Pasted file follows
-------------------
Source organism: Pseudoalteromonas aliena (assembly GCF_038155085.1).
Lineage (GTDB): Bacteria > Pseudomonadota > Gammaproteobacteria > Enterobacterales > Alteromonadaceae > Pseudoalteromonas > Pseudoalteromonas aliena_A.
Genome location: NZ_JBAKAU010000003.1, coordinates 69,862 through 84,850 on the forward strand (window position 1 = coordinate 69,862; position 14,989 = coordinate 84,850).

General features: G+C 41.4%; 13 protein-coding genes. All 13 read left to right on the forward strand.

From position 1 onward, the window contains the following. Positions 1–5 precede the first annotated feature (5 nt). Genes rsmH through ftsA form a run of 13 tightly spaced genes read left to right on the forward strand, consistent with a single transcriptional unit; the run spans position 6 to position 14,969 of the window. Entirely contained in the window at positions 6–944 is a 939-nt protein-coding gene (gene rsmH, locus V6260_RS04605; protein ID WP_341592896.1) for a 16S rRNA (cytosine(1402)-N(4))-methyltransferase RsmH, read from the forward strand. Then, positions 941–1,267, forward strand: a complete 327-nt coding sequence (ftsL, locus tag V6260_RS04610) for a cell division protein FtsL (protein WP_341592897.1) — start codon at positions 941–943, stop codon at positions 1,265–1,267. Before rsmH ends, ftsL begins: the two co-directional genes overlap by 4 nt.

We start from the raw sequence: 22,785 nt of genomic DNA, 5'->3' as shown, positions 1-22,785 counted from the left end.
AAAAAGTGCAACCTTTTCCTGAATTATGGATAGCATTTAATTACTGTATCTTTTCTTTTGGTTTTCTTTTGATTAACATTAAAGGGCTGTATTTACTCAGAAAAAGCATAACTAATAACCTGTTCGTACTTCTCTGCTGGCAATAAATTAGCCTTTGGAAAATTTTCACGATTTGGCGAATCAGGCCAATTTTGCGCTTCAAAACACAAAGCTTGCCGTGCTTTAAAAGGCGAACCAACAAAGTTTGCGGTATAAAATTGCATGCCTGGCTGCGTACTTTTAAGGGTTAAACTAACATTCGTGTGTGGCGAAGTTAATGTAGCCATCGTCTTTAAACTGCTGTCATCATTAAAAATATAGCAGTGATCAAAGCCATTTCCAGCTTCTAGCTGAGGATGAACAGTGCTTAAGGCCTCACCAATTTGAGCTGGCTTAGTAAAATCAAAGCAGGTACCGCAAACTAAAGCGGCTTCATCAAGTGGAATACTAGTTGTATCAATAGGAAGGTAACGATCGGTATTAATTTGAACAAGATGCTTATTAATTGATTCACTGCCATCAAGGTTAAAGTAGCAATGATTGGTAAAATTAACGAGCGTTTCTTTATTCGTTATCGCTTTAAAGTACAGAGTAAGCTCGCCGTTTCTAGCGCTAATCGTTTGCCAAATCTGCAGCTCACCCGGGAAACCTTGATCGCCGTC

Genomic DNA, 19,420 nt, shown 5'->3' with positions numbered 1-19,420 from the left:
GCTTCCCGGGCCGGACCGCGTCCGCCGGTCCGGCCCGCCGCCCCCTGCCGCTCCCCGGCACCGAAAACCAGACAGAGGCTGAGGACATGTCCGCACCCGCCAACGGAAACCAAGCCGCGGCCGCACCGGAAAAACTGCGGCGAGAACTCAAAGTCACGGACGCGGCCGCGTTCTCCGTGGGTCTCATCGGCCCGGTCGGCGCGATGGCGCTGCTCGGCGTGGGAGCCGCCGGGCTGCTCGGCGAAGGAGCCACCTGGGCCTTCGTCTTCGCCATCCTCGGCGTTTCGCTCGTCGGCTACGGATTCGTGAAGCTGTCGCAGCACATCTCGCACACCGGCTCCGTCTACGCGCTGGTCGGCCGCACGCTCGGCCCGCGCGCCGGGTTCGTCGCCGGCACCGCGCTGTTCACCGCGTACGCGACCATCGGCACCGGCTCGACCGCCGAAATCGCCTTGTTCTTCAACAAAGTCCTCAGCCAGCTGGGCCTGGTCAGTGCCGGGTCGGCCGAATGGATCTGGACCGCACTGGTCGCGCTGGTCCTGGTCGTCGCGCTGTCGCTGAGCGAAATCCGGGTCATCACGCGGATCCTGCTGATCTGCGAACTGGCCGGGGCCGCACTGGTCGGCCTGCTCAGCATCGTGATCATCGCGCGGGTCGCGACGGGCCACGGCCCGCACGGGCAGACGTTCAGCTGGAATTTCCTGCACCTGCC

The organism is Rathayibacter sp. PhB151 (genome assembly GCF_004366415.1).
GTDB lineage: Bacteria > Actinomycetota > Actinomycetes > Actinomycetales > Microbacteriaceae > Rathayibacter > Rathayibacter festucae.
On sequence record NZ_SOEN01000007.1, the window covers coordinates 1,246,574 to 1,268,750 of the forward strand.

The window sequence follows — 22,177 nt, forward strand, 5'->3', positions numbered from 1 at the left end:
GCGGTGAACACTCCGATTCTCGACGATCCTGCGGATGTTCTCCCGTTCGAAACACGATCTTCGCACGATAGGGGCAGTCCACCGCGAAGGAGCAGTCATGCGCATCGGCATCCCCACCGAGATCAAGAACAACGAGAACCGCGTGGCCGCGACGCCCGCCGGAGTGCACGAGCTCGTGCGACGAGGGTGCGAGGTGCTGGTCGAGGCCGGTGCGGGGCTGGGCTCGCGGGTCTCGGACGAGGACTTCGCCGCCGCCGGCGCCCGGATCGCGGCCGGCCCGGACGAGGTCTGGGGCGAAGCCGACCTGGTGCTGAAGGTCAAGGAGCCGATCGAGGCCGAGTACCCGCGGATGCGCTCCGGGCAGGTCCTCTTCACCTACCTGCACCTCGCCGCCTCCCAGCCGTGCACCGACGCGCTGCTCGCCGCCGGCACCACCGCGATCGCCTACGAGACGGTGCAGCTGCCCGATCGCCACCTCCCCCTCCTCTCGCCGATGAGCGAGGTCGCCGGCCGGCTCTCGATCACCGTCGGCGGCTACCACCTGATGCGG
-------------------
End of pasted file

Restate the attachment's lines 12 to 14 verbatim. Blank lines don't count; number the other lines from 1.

On sequence record NZ_SOEN01000007.1, the window covers coordinates 1,246,574 to 1,268,750 of the forward strand.

The window sequence follows — 22,177 nt, forward strand, 5'->3', positions numbered from 1 at the left end:
GCGGTGAACACTCCGATTCTCGACGATCCTGCGGATGTTCTCCCGTTCGAAACACGATCTTCGCACGATAGGGGCAGTCCACCGCGAAGGAGCAGTCATGCGCATCGGCATCCCCACCGAGATCAAGAACAACGAGAACCGCGTGGCCGCGACGCCCGCCGGAGTGCACGAGCTCGTGCGACGAGGGTGCGAGGTGCTGGTCGAGGCCGGTGCGGGGCTGGGCTCGCGGGTCTCGGACGAGGACTTCGCCGCCGCCGGCGCCCGGATCGCGGCCGGCCCGGACGAGGTCTGGGGCGAAGCCGACCTGGTGCTGAAGGTCAAGGAGCCGATCGAGGCCGAGTACCCGCGGATGCGCTCCGGGCAGGTCCTCTTCACCTACCTGCACCTCGCCGCCTCCCAGCCGTGCACCGACGCGCTGCTCGCCGCCGGCACCACCGCGATCGCCTACGAGACGGTGCAGCTGCCCGATCGCCACCTCCCCCTCCTCTCGCCGATGAGCGAGGTCGCCGGCCGGCTCTCGATCACCGTCGGCGGCTACCACCTGATGCGG